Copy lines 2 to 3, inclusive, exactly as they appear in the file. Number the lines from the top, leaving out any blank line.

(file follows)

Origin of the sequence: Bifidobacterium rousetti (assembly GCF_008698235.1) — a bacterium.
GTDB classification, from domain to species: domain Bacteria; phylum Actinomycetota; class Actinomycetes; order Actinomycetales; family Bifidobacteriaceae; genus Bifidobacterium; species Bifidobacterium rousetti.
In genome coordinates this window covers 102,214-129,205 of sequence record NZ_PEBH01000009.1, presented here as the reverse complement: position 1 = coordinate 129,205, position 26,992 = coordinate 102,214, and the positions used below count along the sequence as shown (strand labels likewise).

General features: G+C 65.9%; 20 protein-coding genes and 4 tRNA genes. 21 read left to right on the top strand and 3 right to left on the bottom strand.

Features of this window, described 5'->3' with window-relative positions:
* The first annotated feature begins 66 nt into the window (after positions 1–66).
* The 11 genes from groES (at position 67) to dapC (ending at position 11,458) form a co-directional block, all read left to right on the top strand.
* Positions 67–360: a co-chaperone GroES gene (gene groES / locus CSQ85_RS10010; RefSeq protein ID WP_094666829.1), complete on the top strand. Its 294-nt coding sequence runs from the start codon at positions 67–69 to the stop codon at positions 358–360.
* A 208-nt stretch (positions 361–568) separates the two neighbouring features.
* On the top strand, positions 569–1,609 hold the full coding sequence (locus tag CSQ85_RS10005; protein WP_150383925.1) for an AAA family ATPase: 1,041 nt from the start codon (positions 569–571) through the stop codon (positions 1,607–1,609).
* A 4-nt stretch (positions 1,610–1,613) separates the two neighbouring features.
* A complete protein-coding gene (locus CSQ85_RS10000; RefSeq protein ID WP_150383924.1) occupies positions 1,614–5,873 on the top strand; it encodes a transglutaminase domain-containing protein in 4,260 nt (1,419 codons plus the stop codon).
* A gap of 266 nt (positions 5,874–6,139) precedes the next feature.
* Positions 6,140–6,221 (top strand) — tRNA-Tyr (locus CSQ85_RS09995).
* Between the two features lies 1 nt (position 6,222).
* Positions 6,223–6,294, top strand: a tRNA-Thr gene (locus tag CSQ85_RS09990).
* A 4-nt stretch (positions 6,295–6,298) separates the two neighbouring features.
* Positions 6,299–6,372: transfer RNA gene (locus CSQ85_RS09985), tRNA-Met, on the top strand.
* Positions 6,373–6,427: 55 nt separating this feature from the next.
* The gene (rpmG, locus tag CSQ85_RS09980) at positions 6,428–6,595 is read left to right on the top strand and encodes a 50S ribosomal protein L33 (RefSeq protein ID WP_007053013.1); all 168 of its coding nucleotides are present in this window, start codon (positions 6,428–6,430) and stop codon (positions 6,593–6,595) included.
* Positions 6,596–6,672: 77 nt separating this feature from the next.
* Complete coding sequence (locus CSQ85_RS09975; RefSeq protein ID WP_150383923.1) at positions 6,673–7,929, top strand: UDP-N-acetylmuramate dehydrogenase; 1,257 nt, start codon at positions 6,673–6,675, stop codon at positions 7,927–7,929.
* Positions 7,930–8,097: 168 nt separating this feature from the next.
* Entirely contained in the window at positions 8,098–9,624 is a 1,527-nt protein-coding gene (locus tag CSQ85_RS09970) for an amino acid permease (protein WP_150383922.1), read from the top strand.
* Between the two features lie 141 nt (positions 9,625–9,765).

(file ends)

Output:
GTDB classification, from domain to species: domain Bacteria; phylum Actinomycetota; class Actinomycetes; order Actinomycetales; family Bifidobacteriaceae; genus Bifidobacterium; species Bifidobacterium rousetti.
In genome coordinates this window covers 102,214-129,205 of sequence record NZ_PEBH01000009.1, presented here as the reverse complement: position 1 = coordinate 129,205, position 26,992 = coordinate 102,214, and the positions used below count along the sequence as shown (strand labels likewise).